Miki Johnson has initiated a crowd sourced blog post over at LiveBooks. The topic of the discussion is the future of photobooks. Coincidentally, I’ve just launched the blog for my little DIY publishing venture, Little Brown Mushroom. Needless to say, I’ve been thinking a lot about books lately, so I figure I might as well throw in my two cents.
What do you think photobooks will look like in 10 years?
While most print media is dying, the photobook is going through a renaissance. I can only hope the vibrancy and appreciation of this medium will increase. If we’re lucky, maybe by 2020 The New York Times Book Review will give photobooks the same attention they give, say, graphic novels.
Will they be digital or physical?
They’ll be physical in my house. But then I’m getting old.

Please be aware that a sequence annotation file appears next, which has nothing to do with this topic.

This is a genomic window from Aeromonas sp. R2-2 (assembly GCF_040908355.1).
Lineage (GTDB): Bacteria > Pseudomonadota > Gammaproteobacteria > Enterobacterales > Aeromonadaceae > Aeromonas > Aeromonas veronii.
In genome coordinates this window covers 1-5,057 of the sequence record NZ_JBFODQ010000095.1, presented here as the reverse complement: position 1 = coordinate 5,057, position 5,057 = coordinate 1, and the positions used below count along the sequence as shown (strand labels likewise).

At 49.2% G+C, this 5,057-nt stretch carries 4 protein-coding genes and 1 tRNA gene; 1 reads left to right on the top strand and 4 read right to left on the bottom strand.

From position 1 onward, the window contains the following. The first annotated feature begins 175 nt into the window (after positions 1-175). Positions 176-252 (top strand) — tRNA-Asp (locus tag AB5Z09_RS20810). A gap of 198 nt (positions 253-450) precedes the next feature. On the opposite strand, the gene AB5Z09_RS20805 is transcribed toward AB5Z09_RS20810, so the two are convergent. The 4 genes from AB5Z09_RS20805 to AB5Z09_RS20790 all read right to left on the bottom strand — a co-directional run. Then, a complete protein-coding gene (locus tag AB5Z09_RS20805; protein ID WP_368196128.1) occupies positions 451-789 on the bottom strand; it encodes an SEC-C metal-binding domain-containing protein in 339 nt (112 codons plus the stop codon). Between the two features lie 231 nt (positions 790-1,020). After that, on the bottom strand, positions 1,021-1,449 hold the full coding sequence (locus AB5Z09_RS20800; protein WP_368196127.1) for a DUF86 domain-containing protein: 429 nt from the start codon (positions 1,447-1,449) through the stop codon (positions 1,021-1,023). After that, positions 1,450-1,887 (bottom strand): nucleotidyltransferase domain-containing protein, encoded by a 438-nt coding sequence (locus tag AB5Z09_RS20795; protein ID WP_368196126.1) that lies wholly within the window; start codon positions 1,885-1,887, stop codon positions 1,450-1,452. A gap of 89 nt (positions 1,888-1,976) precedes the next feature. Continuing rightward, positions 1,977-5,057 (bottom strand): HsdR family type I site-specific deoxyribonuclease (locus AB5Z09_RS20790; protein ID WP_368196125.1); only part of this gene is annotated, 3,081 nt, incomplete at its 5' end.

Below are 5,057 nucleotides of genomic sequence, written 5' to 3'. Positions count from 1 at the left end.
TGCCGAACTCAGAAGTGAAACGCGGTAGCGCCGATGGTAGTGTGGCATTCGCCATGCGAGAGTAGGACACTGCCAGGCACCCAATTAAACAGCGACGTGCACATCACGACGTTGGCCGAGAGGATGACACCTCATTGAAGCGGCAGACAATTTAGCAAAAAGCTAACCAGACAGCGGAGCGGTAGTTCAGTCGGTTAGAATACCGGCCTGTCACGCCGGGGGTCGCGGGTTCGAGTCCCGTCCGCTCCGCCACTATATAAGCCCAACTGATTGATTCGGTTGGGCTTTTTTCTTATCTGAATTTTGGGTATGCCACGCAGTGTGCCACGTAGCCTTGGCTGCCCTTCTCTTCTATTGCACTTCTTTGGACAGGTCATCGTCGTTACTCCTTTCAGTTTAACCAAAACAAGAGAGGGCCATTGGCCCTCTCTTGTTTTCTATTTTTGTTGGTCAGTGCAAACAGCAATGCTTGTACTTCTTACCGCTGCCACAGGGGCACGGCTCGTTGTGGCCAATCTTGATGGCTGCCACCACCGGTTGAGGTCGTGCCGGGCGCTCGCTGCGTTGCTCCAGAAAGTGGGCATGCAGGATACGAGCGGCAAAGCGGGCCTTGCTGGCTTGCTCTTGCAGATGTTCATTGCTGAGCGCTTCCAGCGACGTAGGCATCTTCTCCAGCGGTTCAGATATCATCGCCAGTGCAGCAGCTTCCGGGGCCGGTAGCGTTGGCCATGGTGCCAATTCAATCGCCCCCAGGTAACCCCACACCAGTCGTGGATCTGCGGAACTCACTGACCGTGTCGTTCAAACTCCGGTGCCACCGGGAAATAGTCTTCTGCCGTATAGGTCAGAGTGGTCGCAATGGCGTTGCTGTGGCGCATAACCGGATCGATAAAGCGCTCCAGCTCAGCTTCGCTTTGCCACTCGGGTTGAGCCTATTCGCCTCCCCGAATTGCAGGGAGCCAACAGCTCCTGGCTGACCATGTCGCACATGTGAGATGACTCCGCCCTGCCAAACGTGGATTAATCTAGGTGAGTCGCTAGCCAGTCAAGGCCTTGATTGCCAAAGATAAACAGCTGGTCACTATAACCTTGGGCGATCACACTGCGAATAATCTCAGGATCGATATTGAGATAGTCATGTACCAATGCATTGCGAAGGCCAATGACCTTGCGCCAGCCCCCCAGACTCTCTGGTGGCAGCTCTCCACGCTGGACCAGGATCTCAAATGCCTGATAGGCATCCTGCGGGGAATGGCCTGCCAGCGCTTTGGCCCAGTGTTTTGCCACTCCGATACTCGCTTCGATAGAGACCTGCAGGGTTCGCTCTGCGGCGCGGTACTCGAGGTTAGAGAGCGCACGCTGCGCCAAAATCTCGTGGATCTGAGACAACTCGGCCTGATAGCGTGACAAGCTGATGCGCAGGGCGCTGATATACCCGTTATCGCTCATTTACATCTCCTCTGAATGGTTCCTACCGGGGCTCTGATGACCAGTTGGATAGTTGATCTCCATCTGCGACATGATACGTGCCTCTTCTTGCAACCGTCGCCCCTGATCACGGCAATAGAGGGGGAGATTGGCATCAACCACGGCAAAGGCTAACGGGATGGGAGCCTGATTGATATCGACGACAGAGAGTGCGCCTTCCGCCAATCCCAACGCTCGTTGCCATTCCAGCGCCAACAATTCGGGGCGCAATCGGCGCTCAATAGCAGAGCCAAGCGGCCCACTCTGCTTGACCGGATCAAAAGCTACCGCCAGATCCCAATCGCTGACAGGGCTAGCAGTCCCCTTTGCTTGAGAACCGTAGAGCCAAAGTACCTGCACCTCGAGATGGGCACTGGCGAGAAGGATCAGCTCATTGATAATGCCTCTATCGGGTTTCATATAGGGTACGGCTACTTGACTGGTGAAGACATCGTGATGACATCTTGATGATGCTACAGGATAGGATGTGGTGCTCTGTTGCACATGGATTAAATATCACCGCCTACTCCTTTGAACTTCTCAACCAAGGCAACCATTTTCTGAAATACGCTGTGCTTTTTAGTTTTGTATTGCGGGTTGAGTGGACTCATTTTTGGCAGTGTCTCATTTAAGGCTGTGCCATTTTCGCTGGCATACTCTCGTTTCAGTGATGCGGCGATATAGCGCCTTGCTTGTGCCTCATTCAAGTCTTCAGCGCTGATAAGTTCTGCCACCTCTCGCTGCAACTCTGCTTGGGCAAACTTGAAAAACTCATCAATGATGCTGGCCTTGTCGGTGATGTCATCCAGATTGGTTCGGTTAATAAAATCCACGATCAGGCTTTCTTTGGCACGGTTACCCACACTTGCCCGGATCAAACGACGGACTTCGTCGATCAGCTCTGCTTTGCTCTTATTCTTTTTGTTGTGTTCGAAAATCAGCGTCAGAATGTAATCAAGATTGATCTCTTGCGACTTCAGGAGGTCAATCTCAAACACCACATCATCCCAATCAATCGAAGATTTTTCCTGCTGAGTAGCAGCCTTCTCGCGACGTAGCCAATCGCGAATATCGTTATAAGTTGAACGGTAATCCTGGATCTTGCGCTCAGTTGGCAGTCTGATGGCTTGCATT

Open-source or proprietary?
Um, really old.
Will they be read on a Kindle or an iPhone?
I suppose, whatever. But there will also be physical books. All I care about is physical books. When I’m not making them, I’m buying them. I have zero interest in making or buying a digital book. That said, I am truly excited about the potential of new media for photographers. I’m currently experimenting with online audio slideshows and the like. But I see this as a new medium, not a book. For me, a book is a physical object.
And what aesthetic innovations will have transformed them?
Part of the photobook renaissance has to do with the increased ease of DIY printing and distribution. Just as musicians no longer require professional studios to cut an album, photographers have the ability to make their own books. Lately I’ve been dipping my toes in these waters. One of the things I’ve learned is that the options are really vast. New technology will only offer more options. But I should be clear that this doesn’t make publishers obsolete. Gerhard Steidl has devoted his life to learning the craft of bookmaking. I’ll never compete with that.